Making Quicker Interface Decisions With Design Patterns
A Brief Explanation of Design Patterns:
As web design matures and evolves, the collection of web design best practices grows with it. There are best practices for readability, markup, accessibility, usability, on and on and on. As designers, we look to keep our design approaches creative and fresh while at the same time knowing when not to screw with these established practices. These "practices," especially in the realm of user interface design, are often referred to as "design patterns."
A couple of the many definitions for a design pattern:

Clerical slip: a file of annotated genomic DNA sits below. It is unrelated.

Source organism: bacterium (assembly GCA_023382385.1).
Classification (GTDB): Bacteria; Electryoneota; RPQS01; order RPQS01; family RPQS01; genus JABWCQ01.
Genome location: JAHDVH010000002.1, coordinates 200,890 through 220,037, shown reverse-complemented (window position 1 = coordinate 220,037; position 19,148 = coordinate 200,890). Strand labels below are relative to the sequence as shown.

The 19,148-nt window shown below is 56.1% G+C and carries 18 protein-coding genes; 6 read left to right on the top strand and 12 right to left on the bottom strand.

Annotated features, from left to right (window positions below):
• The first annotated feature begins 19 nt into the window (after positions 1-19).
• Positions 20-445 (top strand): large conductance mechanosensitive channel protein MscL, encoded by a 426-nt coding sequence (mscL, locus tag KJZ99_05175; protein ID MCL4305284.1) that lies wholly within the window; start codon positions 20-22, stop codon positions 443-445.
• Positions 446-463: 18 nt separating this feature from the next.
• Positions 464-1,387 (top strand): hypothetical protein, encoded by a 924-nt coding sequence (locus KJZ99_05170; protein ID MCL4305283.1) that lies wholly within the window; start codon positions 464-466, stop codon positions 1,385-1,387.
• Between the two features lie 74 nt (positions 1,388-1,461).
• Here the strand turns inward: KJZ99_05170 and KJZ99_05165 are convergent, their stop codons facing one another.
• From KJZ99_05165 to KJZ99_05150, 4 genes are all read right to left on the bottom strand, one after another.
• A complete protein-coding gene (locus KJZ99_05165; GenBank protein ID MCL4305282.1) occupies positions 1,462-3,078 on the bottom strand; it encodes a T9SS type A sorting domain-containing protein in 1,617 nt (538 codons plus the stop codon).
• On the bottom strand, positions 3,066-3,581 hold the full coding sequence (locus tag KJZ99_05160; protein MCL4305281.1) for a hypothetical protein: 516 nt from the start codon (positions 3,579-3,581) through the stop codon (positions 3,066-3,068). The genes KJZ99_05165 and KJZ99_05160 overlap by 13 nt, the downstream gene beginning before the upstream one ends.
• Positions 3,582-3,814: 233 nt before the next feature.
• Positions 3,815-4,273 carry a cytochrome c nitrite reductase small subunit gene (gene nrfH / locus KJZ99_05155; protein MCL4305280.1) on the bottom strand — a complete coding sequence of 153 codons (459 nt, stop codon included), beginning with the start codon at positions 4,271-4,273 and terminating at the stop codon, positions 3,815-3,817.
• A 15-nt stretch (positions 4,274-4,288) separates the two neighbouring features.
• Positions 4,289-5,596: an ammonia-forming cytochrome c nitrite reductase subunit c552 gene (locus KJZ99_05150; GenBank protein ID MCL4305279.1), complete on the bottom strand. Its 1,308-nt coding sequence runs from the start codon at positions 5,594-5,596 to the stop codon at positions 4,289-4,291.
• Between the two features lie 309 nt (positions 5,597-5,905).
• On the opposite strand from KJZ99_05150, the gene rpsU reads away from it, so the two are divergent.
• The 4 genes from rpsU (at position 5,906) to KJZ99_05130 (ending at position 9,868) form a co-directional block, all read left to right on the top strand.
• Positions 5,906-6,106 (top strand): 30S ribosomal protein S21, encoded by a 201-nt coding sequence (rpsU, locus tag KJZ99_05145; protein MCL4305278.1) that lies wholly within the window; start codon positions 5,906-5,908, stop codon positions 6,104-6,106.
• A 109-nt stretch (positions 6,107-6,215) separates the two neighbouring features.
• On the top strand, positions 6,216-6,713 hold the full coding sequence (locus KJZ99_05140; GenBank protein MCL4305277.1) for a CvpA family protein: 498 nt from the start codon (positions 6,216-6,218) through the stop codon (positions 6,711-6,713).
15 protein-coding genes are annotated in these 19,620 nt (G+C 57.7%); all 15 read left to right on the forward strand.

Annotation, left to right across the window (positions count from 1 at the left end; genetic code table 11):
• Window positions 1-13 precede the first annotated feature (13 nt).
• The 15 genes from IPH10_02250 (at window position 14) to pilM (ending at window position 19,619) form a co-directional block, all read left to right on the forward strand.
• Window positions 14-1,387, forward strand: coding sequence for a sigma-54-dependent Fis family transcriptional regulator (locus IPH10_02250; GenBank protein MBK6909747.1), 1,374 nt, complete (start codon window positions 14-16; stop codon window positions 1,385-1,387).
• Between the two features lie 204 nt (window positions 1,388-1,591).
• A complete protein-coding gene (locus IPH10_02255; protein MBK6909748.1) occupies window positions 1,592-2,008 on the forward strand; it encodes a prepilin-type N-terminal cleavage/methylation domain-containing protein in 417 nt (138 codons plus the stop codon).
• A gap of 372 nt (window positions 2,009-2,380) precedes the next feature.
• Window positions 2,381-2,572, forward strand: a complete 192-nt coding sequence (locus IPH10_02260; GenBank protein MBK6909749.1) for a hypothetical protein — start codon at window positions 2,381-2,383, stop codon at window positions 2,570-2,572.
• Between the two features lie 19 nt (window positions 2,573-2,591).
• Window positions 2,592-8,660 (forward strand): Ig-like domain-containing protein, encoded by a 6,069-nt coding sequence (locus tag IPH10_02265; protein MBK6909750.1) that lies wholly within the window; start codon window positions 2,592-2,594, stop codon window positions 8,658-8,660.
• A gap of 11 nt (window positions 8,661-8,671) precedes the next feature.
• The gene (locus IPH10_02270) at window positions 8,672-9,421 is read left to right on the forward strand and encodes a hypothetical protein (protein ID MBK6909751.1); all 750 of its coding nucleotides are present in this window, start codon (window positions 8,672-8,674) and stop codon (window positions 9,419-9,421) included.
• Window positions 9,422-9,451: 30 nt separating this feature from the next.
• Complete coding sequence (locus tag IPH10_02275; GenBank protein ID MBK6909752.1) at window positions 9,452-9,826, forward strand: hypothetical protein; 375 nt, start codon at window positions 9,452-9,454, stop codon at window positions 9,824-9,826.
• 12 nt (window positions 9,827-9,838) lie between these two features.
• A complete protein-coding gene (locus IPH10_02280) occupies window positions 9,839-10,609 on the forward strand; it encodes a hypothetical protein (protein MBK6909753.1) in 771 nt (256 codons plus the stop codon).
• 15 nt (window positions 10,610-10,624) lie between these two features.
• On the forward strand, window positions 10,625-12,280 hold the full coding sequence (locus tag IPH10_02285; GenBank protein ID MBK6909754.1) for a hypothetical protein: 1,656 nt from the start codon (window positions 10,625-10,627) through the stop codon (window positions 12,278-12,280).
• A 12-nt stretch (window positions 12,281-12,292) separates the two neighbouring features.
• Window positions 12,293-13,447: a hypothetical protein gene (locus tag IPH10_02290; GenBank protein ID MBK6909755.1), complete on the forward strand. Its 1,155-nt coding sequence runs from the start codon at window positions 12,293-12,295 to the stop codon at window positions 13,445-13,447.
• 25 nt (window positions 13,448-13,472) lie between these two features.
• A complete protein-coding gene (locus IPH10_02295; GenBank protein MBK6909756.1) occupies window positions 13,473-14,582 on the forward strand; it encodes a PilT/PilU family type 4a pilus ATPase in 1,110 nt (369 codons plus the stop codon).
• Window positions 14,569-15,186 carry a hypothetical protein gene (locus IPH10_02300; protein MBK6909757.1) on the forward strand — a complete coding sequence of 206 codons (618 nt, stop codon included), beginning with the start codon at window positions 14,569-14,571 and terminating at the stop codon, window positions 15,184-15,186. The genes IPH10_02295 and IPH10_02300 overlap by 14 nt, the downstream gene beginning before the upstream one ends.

- A generally repeatable solution to a commonly occurring problem.
- An optimal solution to a common problem within a specific context.
Common user interface questions for which design patterns are well established:
- When I want to filter content on a page, what are the most usable approaches I can take?
- If I want to rotate through features, images, or news articles on a page, what are some proven solutions?
- What are the most effective ways to include error messaging in my web forms?
- What are the most common approaches to designing rating systems?
You get the idea. These, and hundreds of questions like them, have been hammered out, time-tested, and answered by many designers, developers, and ultimately, web users. They may get tweaked, and they will improve and evolve, but the most solid current solutions are well documented and readily (and visually) available for your perusing.